pregnantish Profile: Jennifer “Jay” Palumbo from the Blog The 2 Week Wait

jennifer jay palumbo 2 week wait

This month Jennifer “Jay” Palumbo will be awarded the RESOLVE (the National Infertility Association) Hope Award for the Best Infertility Blog. This recognition is well-deserved as Jay has been capturing her fertility journey on The 2 Week Wait with humor, insight and raw honesty for almost a decade.

Now, a ‘proud IVF Mom’, this writer, public speaker, and former stand-up comic is on the frontlines of this issue, as a vocal infertility advocate. (She’s been known to pop up on Capitol Hill and lobby for the rights and access of those pursuing treatments and assistance in building and growing their families.)

We sat down with Jay to find out what prompted her to start documenting her painful experience and why, a few years and two children later, she’s still talking about infertility.

What’s your fertility/infertility story, in a nutshell?

For me, it was all about threes. Three years of trying, three timed cycles, three IUI’s, three IVF’s and no joke – three different doctors. I didn’t plan it that way but that’s how it worked out. On the surface, I was considered “Unexplained” but when we started doing IVF, my fertility reports were telling. Meaning they would retrieve like 8 to 13 eggs but I’d only ever have one or two embryos so they felt I had an egg quality issue.

When and why did you start your blog, The 2 Week Wait?

It was 2009. I was about to do my very first IVF and was very nervous both about how I wasn’t getting pregnant and about the in vitro process. I have always been a writer and lord knows I’ve always had a sense of humor so The 2 Week Wait become not only an outlet and coping mechanism for me but it also connected me with others who could relate, support and laugh (and cry) along with me.

There’s a lot of misconceptions. That if you do IVF, it’ll definitely work. Or that adoption is easier and less expensive than IVF. Or that infertility in and of itself is not an actual medical condition.What’s a big misconception people have about infertility, in your opinion?

Holy crap. There’s a lot. That if you do IVF, it’ll definitely work. Or that adoption is easier and less expensive than IVF. Or that infertility in and of itself is not an actual medical condition, WHICH IT IS. I’m especially disappointed in insurance companies because their logic is, “We shouldn’t have to cover it because you’re not going to die from infertility.” What I want to say to them is there were days I felt like dying because of it. Does that count for anything??

Did you ever lose hope? What kept you going?

Oh god, yes. My last IVF cycle when we were out of insurance and funds and I got the call that our “Hail Mary” cycle only had one embryo to transfer. I remember that call vividly. “Ms. Palumbo? We retrieved 13 eggs and you have one embryo.” ONE. EMBRYO. And again, this was the last IVF cycle we could afford. What kept me going was that it was better to have at least one embryo than no embryo. I wasn’t terribly optimistic during that two-week wait but through luck and odds (as it was my third cycle), that one embryo will be turning six in January. I STILL can’t believe it.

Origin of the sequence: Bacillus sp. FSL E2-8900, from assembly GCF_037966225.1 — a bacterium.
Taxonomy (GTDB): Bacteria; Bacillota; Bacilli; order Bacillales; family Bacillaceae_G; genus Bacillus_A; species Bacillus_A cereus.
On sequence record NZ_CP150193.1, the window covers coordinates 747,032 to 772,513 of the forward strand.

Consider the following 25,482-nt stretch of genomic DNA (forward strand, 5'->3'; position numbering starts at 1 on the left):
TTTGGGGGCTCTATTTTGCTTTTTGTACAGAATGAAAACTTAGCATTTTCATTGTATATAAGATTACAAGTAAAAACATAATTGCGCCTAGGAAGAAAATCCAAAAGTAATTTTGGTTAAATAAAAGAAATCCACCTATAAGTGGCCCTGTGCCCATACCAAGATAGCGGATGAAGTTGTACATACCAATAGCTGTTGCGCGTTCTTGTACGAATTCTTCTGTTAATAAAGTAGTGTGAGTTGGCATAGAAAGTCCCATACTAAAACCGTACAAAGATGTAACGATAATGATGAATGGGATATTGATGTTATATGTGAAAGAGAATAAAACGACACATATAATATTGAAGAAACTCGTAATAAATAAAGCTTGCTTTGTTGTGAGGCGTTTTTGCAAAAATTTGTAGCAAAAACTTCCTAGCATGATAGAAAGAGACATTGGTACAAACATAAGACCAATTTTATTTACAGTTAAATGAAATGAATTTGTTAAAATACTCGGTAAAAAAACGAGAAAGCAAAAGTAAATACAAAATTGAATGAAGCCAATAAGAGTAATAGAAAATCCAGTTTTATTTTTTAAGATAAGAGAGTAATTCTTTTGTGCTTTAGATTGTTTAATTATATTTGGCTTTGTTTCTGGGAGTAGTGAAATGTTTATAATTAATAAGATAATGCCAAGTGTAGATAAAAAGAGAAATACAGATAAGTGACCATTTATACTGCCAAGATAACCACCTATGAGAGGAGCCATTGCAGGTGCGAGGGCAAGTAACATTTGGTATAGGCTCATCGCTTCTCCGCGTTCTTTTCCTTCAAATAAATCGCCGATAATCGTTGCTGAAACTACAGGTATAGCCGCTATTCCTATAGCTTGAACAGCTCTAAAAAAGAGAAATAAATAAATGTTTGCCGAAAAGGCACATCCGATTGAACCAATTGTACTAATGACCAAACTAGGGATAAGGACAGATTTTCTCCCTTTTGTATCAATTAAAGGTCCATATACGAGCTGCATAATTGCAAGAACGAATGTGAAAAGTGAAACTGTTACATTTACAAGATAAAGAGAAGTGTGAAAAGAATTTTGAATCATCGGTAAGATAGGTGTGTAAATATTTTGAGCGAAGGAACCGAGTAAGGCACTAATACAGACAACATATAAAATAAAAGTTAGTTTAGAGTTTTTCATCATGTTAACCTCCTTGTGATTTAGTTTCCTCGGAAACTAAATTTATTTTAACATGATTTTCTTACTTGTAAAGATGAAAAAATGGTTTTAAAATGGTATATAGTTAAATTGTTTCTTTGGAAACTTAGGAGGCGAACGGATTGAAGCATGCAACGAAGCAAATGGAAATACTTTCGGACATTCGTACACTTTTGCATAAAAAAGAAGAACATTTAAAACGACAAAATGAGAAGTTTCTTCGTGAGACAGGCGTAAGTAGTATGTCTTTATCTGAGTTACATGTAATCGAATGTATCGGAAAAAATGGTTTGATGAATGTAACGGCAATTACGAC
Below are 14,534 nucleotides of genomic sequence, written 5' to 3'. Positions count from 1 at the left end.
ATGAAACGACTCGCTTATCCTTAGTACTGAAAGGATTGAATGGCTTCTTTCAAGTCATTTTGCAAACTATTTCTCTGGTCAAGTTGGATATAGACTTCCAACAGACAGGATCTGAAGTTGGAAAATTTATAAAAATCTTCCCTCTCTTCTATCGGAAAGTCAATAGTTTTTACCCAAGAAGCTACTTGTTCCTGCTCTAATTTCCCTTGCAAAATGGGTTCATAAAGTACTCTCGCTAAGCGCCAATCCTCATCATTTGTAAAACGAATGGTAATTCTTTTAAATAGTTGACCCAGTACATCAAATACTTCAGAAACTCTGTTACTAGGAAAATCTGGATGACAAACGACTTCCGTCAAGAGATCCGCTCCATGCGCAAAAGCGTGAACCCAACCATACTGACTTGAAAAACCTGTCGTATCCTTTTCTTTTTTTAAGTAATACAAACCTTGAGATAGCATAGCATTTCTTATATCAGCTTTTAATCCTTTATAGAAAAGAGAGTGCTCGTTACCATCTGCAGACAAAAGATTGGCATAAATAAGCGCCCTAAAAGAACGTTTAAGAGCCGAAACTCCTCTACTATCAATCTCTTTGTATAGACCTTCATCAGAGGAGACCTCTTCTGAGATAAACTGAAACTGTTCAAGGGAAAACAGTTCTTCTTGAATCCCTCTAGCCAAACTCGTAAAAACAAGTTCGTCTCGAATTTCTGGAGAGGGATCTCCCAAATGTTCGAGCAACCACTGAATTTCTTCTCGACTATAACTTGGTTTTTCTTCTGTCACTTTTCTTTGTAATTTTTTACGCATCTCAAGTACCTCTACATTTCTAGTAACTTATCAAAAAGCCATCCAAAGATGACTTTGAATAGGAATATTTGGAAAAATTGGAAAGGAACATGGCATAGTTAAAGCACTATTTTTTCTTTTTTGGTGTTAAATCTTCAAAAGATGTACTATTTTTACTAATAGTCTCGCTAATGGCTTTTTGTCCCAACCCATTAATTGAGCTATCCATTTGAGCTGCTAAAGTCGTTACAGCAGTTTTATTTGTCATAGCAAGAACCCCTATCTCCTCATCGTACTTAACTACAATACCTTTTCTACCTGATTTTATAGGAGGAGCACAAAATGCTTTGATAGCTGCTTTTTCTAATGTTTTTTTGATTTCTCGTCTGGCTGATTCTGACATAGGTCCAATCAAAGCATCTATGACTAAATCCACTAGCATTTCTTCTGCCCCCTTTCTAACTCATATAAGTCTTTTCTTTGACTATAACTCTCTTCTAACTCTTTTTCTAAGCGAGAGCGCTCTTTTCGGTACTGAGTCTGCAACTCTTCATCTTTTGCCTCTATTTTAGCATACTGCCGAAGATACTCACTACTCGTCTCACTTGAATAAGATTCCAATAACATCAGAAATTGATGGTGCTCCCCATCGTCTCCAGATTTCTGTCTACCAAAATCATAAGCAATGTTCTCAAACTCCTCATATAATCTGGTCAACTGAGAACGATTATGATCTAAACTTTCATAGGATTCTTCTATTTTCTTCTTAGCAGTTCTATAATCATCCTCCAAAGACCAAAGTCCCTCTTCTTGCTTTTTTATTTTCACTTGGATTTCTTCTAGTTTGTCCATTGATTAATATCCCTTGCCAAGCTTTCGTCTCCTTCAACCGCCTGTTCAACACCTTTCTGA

jennifer jay palumbo familyAny advice for people who are feeling anxious during the 2 week wait?

I was always fine the first week but it was the second week where I’d typically go a little nuts. I’d suggest a few things:

One. Don’t make plans. That way, if you feel like you want to stay home and veg, you can. If you want to go out, you can do that too. I’d keep things flexible so you can do whatever you want.

Two. There is NO point in trying to analyze all of your symptoms. Trust me on this. PMS, pregnancy and the progesterone you’re taking literally all have the same symptoms so trying to figure out what’s what is a waste of time and a big stressor.

Three. Do whatever you can to buy even five minutes of happiness to keep yourself sane. Get your nails done, watch your favorite movie, buy a lollipop – whatever works to pass the time and make you smile.

Do you still feel ‘infertile’, even though you’ve had 2 kids? What has made you continue to advocate on behalf of people going through this experience?

People know this is a big debate in the community and all sides have valuable points. For me, I have been given an infertility diagnosis. That’s certainly the CPT code used on all of my thousands dollars of treatment. It was never “Should we have a baby?” It was always, “Can we ever have a baby?” Now that my journey has reached a resolution, I feel strongly that if you’re in a place where you can share your story, you can help advocate for the rights of those who are still in the thick of it. I don’t feel like I could have advocated as hard as I do now while going through treatment so if I can do it now on behalf of others, I’m happy to.


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